“If this isn’t the feel of a championship team, I don’t know what is. I feel like we’re great offensively, we’re great on defense, we’re pitching great, our bullpen has depth. I like what we have going right now.”

If the baseball was a 19th century melodrama, now would be the time someone would contract a case of dreaded consumption. Or maybe a dark figure would emerge from the Blue Jays’ collective past to bring shame upon them in the community, forcing them to retire to a dark room in their mansion as recluses.

Mets 5, Red Sox 4: The Mets avert a sweep. Michael Cuddyer was 3-for-3 with a walk and singled in the go-ahead run in the seventh. Juan Uribe had a big hit too. If you knew nothing else about the Mets season and I told you a year ago that Uribe and Cuddyer would be big Mets offensive weapons in the second half of 2015 you’d probably assume they were 23 games out of first place or something, yet here they are.

Indians 9, Angels 2: Abraham Almonte hit a grand slam and Josh Tomlin was solid, leading the Indians to their fifth straight win. The Angels, meanwhile, have dropped three in a row, are at .500 and stand three and a half out of the second wild card position. On any other team people would be talking about Mike Scioscia being fired after the season, but I’d sooner expect Arte Moreno to force a Mike Trout trade than to see that happen.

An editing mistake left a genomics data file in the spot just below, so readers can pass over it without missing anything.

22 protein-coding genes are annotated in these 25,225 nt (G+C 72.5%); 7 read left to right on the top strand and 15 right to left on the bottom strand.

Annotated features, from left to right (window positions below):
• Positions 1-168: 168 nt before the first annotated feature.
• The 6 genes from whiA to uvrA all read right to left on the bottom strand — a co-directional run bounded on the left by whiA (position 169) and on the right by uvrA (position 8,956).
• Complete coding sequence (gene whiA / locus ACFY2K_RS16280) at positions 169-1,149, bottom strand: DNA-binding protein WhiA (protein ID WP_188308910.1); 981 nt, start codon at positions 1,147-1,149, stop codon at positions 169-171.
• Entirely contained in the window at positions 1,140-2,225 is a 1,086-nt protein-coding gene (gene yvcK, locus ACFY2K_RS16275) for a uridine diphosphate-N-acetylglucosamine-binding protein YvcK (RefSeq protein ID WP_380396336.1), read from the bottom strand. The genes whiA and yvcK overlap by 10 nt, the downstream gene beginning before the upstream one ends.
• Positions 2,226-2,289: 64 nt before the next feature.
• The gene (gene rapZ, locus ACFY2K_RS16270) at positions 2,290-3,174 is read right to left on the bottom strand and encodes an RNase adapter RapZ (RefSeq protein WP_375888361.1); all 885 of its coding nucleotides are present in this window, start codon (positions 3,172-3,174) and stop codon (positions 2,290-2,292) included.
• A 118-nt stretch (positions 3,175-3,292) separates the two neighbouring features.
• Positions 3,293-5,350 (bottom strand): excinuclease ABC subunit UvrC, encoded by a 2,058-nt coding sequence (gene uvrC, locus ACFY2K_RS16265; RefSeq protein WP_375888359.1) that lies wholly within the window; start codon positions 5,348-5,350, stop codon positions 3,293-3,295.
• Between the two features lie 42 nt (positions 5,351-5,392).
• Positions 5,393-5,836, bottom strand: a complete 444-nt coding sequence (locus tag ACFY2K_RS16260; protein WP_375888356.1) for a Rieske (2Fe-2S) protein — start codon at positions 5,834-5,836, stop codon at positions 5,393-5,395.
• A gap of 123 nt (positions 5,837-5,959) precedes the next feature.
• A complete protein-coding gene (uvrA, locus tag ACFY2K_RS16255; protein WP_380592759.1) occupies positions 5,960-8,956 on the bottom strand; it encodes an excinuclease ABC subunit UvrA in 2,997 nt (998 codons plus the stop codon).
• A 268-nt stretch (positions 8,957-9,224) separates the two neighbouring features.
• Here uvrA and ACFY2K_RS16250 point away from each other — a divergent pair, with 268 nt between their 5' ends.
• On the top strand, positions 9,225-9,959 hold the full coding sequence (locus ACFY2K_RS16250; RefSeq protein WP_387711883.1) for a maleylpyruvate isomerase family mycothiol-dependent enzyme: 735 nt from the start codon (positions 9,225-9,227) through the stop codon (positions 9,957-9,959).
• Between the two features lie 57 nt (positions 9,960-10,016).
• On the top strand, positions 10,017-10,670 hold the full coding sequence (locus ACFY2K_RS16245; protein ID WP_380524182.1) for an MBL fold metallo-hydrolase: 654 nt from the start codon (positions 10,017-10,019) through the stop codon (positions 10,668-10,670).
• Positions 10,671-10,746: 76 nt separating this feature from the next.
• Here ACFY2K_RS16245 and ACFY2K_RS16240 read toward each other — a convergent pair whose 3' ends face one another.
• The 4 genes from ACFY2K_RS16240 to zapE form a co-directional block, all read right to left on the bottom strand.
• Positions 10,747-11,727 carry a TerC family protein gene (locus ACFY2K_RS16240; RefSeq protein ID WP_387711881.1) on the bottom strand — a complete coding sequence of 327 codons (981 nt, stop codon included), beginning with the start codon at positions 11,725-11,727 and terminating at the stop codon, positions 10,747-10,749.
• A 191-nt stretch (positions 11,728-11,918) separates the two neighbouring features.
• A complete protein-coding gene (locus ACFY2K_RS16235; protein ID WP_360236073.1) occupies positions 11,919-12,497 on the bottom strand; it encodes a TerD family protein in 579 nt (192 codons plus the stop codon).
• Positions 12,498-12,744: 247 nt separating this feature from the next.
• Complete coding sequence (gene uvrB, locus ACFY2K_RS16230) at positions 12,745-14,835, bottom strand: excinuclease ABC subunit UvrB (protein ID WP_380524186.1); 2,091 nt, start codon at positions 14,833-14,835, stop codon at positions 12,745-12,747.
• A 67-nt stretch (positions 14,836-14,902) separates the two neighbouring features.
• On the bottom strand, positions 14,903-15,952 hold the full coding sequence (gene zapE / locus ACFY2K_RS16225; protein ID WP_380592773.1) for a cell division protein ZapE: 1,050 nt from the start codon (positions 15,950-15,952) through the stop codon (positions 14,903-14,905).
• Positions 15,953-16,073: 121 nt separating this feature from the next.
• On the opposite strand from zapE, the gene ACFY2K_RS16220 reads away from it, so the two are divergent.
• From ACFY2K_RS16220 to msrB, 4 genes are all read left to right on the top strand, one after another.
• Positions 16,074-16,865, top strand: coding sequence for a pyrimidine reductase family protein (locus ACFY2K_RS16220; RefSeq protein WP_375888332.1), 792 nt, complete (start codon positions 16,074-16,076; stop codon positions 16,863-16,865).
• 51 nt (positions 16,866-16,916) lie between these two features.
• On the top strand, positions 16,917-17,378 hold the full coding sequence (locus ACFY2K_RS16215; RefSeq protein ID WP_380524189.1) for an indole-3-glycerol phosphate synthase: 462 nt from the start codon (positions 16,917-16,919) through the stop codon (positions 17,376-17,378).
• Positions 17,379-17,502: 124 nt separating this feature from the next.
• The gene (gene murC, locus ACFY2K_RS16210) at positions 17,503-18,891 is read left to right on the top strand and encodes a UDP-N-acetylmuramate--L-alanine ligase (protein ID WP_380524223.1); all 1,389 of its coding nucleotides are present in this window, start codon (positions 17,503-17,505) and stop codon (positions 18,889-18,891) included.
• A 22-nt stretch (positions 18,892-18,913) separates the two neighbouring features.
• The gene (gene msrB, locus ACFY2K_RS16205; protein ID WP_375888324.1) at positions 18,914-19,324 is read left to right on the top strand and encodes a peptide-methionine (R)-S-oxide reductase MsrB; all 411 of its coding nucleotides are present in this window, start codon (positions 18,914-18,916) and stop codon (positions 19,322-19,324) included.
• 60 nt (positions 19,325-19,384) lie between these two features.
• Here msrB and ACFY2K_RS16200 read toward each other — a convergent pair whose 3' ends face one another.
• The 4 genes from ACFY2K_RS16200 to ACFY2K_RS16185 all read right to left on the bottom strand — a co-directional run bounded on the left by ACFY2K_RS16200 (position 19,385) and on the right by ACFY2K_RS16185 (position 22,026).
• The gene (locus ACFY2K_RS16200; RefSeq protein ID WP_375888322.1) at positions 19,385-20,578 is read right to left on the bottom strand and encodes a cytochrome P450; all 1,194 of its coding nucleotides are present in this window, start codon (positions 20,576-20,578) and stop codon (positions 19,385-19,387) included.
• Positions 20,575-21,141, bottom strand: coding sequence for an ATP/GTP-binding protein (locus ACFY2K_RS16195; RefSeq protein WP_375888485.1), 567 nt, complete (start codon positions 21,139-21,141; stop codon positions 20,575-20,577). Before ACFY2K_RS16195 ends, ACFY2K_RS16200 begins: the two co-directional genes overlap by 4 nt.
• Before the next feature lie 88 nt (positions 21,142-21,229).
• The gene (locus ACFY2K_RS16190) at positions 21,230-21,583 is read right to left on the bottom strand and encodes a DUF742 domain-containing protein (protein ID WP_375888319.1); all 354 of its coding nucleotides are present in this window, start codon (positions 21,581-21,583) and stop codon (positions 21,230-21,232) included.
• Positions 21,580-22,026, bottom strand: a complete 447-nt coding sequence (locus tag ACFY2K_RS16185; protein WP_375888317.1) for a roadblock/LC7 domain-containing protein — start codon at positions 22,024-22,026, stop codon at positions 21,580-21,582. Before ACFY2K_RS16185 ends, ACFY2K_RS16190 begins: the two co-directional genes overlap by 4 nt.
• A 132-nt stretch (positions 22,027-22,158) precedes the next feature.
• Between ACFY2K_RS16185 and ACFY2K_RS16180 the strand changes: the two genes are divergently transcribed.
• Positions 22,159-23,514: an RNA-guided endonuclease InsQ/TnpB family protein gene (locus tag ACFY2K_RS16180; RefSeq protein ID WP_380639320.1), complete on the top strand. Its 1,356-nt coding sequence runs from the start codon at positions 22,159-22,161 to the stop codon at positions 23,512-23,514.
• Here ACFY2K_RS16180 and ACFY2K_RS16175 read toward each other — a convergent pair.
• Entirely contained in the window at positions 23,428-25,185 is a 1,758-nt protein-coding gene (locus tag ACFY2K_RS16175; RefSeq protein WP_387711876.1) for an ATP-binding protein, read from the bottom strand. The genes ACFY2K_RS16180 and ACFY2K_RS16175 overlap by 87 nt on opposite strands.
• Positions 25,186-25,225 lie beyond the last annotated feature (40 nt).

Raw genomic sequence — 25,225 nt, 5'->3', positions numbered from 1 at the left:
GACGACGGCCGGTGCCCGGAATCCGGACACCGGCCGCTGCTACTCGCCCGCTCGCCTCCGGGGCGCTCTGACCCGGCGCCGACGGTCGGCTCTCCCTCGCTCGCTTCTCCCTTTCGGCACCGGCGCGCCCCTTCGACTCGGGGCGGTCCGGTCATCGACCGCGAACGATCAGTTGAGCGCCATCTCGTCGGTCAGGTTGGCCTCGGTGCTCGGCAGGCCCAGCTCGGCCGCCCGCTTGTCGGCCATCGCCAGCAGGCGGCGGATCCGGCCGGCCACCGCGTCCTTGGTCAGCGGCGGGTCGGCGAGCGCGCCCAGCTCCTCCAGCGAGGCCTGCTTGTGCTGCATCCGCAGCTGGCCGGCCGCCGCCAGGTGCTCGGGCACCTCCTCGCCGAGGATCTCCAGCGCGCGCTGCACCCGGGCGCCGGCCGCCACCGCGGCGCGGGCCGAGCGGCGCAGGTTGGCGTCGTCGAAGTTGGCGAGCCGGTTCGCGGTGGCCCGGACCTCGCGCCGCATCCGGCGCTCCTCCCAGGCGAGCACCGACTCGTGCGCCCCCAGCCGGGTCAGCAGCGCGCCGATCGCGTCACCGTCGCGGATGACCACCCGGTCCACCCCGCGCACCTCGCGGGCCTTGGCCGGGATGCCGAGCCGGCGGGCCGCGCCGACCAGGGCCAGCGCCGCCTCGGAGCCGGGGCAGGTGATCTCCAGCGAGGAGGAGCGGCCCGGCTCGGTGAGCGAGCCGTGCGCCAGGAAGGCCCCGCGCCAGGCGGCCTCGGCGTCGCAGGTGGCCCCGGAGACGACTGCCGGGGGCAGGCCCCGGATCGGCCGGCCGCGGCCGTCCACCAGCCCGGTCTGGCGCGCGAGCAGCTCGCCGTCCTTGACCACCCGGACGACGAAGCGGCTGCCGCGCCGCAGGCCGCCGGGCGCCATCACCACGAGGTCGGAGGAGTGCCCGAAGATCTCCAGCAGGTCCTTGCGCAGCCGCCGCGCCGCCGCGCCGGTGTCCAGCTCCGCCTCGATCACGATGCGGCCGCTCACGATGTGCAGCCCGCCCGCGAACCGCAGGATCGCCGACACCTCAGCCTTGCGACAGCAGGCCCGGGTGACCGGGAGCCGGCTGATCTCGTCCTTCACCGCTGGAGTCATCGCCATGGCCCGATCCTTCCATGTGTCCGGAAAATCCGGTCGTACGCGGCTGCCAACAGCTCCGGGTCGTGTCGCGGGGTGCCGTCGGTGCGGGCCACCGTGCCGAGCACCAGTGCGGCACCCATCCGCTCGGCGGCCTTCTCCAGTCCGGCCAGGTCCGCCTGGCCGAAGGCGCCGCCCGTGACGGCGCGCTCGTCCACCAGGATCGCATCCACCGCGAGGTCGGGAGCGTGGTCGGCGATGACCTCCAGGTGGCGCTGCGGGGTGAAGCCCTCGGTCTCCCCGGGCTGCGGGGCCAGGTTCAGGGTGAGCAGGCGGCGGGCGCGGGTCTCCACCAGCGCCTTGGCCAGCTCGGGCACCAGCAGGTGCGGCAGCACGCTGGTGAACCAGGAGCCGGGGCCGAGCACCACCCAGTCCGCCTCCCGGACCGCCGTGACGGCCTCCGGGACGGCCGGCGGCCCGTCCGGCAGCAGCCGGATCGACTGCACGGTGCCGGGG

Rays 3, Royals 2: The Rays salvage one against K.C. thanks in part to Brandon Guyer and Kevin Kiermaier homers. That was the first win by Tampa Bay over the Royals in the seven games they’ve played them this season.

Yankees 20, Braves 6: Well that was an ugly slaughter. You may think that this bothers me, but nah. I’m all-in on the Braves tanking the rest of year. They’re only two and a half games “behind” in the race for the number one pick next year. Yes, there are four teams “ahead” of them and it’s always hard to “climb” over that many teams in the season’s final month, but I have “confidence” in this “baseball team.”

Nationals 7, Marlins 4: Jayson Werth homered and drove in three and the Nats came back after being down by three to in by three. Three three three three.

Padres 9, Phillies 4: James Shields got the win. It was his first road win since May. Hey, I wouldn’t want to leave San Diego if I lived there either, so it’s hard to blame him. Matt Kemp, Justin Upton and Yangervis Solarte all hit homers as the Padres avoid a season sweep by the Phillies. Which would’ve been a somewhat more dubious proposition than the Rays being swept for the season by the Royals.

Rockies 5, Pirates 0: Jorge De La Rosa tossed six shutout innings and struck out seven. The Rockies scored their runs on a double, a triple and a two-run throwing error by Pirates pitcher Charlie Morton. That’s a homer, a single and a bases-loaded walk short of the dubious outing cycle.